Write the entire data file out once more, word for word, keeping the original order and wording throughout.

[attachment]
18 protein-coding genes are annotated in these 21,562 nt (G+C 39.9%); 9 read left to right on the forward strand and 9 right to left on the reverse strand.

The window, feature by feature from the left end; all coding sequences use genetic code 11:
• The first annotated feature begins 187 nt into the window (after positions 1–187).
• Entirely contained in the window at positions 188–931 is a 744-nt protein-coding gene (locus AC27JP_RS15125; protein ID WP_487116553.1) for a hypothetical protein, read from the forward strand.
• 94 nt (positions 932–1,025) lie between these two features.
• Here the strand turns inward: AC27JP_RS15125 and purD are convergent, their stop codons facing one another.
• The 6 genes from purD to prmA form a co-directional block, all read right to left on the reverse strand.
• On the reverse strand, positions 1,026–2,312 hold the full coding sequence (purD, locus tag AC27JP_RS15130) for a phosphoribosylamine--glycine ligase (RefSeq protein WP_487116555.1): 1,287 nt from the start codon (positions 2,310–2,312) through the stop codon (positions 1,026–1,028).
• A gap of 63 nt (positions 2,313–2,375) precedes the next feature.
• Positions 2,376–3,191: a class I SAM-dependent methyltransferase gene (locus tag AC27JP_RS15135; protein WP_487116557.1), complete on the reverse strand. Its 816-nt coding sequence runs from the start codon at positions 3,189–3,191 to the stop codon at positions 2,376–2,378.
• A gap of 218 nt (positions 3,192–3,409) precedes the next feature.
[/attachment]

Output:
18 protein-coding genes are annotated in these 21,562 nt (G+C 39.9%); 9 read left to right on the forward strand and 9 right to left on the reverse strand.

The window, feature by feature from the left end; all coding sequences use genetic code 11:
• The first annotated feature begins 187 nt into the window (after positions 1–187).
• Entirely contained in the window at positions 188–931 is a 744-nt protein-coding gene (locus AC27JP_RS15125; protein ID WP_487116553.1) for a hypothetical protein, read from the forward strand.
• 94 nt (positions 932–1,025) lie between these two features.
• Here the strand turns inward: AC27JP_RS15125 and purD are convergent, their stop codons facing one another.
• The 6 genes from purD to prmA form a co-directional block, all read right to left on the reverse strand.
• On the reverse strand, positions 1,026–2,312 hold the full coding sequence (purD, locus tag AC27JP_RS15130) for a phosphoribosylamine--glycine ligase (RefSeq protein WP_487116555.1): 1,287 nt from the start codon (positions 2,310–2,312) through the stop codon (positions 1,026–1,028).
• A gap of 63 nt (positions 2,313–2,375) precedes the next feature.
• Positions 2,376–3,191: a class I SAM-dependent methyltransferase gene (locus tag AC27JP_RS15135; protein WP_487116557.1), complete on the reverse strand. Its 816-nt coding sequence runs from the start codon at positions 3,189–3,191 to the stop codon at positions 2,376–2,378.
• A gap of 218 nt (positions 3,192–3,409) precedes the next feature.